At the population conference itself, the first document was a concept paper prepared by the Secretary General. We responded to the paper with our revisions, which we distributed to the UN Secretariat and to the government delegations attending the meeting.

Kathryn: What was the Women’s Caucus trying to accomplish in terms of population issues?

Bella: We wanted the final document to reflect what the realities are. We wanted to go beyond family planning – which is still a tremendous need – to include women’s empowerment, reproductive health, sexual rights, sexual health, and the improvement of women’s status and economic conditions.

Of course, there are very few women who are sent as delegates for their countries and we have very few women generally in leadership in the United Nations, so we thought it was very important for women to have a voice and a presence.

You’re not going to achieve any real changes in population unless women can read, unless women can understand, unless they can bring themselves out of poverty, unless they have economic security and some political decision-making power at the same time.

Kathryn: In what ways do women’s ideas make a difference in these forums?

Bella: I think that women make a difference because they come into decision making with a much cleaner slate. They don’t own the oil wells and the uranium mines and the defense plants, and they’re not committed to the policies of the past that have failed. They have a tendency to look at problems very broadly to see how they affect themselves and their families.

Kathryn: How were women coming together from so many different regions of the world able to be so effective?

Bella: Women have a common need, so we have no trouble coming to consensus among ourselves. Women know about how they’re being discriminated against, women know about their lack of status, they know they are the poorest and the most illiterate. Women know who they are and they want to effectuate policies that are going to change their conditions.

Kathryn: How has your work changed the role of nongovernmental organizations at global meetings?

Bella: There has been an opening of access to the NGO community since the Rio Conference (The 1992 Earth Summit: International Conference on the Environment and Development). The Women’s Caucus developed the process that allows NGOs to get access to international conferences, and we developed the policy-making process that was used at Cairo, which has now become almost institutionalized.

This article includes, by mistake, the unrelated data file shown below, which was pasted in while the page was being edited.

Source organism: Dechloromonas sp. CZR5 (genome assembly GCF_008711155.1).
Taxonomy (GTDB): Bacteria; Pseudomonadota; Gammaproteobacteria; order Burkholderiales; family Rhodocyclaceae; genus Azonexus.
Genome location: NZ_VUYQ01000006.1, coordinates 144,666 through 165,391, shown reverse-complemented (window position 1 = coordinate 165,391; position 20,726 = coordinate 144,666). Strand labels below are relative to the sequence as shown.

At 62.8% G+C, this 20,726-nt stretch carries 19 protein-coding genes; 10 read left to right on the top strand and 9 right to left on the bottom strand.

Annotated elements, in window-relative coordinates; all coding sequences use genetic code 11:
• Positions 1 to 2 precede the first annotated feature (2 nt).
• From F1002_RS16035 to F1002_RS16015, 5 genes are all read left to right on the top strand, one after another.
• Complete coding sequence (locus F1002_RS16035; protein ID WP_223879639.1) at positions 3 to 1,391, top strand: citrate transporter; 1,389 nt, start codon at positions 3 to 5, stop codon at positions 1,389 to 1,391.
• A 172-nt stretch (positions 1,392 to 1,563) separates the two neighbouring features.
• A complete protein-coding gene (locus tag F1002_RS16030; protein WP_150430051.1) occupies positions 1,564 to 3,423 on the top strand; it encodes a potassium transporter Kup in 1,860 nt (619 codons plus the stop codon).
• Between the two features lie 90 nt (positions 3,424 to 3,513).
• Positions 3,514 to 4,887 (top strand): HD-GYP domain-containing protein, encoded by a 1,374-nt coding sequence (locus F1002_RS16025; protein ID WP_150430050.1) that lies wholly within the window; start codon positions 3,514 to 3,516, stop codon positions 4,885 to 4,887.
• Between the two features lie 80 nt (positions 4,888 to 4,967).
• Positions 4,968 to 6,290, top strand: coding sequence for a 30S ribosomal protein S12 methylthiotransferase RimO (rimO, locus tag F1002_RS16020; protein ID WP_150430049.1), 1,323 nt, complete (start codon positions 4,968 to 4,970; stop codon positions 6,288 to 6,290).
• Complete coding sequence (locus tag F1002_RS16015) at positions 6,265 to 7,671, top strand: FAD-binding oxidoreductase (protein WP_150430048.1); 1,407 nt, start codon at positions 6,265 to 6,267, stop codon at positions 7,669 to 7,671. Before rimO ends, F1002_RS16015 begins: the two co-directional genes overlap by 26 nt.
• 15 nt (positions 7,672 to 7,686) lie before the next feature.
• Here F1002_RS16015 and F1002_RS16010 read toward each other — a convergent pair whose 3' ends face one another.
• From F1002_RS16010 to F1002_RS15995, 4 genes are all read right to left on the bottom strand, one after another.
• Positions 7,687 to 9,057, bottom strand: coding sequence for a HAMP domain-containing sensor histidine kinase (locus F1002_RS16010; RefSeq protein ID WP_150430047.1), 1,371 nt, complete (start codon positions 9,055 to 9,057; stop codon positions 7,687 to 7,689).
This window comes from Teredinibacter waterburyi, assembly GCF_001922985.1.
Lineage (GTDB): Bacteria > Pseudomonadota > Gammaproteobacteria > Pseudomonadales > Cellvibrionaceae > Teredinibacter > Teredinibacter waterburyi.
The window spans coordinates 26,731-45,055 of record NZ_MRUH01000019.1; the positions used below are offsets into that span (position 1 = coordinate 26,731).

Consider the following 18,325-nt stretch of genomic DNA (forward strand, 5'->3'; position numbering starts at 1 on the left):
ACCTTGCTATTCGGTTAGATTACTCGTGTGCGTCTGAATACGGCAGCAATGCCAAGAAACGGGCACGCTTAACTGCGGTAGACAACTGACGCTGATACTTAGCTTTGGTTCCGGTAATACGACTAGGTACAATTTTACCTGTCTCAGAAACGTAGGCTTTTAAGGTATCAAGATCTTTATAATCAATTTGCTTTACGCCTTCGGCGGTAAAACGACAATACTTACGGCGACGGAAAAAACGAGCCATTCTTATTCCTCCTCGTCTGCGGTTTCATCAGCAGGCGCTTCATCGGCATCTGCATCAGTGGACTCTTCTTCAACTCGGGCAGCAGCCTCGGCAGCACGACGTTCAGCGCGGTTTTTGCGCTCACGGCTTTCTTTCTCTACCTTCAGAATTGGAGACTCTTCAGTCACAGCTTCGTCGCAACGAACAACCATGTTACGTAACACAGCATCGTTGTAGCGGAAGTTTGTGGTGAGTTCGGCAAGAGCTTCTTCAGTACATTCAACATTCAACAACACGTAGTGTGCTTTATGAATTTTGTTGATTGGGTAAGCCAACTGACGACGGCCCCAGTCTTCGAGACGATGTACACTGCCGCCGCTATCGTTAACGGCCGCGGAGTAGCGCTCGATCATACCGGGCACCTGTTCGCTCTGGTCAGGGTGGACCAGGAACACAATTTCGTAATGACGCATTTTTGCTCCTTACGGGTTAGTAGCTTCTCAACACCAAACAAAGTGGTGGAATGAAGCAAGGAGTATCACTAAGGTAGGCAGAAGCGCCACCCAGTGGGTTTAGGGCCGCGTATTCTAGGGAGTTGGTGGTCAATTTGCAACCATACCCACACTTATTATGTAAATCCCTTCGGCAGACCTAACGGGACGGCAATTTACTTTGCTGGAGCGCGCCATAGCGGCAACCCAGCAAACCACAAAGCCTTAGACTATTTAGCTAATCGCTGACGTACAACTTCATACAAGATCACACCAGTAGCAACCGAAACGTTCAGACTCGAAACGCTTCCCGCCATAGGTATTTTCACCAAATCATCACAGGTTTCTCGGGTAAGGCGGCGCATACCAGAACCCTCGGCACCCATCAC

There is beginning to be an openness to the role that NGOs are playing and there is a lot of respect for the work that has been done by the Women’s Caucus. They know we’re serious.

You can get more information about WEDO by writing their New York office at 845 Third Avenue, 15th Floor, New York, NY 10022. E-mail:

Low Country, High Hopes

by Alan AtKisson

Recyclable buildings. Bicycle express lanes. State-of-the-art co-housing. Curbside collection of kitchen compost. Voluntary agreements between government and industry to reduce toxic emissions by up to 90 percent.

Something very exciting is happening in this tiny, wealthy European country of 15 million people. Sustainable development has become a central organizing principle for Dutch society, and a dizzying array of government policies, industry initiatives, and citizen-based efforts are working to turn the concept into a reality. Their goal: to achieve sustainability in one generation (25 years) without sacrificing the vitality of the economy and the Dutch quality of life.

The blueprint for all this activity goes under a rather dull name: the National Environmental Policy Plan, or NEPP for short (NMP in Dutch). Its international nickname is the "Dutch Green Plan." Whatever you call it, the plan is an inspiration and a model for other nations (and some US states) that are seeking to reconcile environmental realities with economic wants and needs.

Essentially a complex package of legislation, the NEPP resulted from a lengthy round of studies and proposals that were publicly debated in the late 1980s. In part, the Dutch were responding to the recommendations of the Brundtland Commission’s classic study, Our Common Future (1987). But in larger measure, they were simply acting on the evidence of their own senses.

"The Earth is slowly dying."

In 1988 the Dutch watched as 17,000 seals – about 60 percent of the population in the North Sea – died of viral infections. The epidemic was probably caused by high levels of pollution, which depressed the seals’ immune system.

Then in early December, the government released a report, "Concern for Tomorrow," which documented just how badly polluted the Netherlands was. Finally Queen Beatrix, in her annual Christmas message, warned her subjects that "the Earth is slowly dying."

These highly publicized events galvanized the nation. The following year, the environment topped the nation’s polls as people’s number-one concern, and the first NEPP was enacted. It has since been twice reviewed and strengthened by the Dutch parliament.

Setting a Goal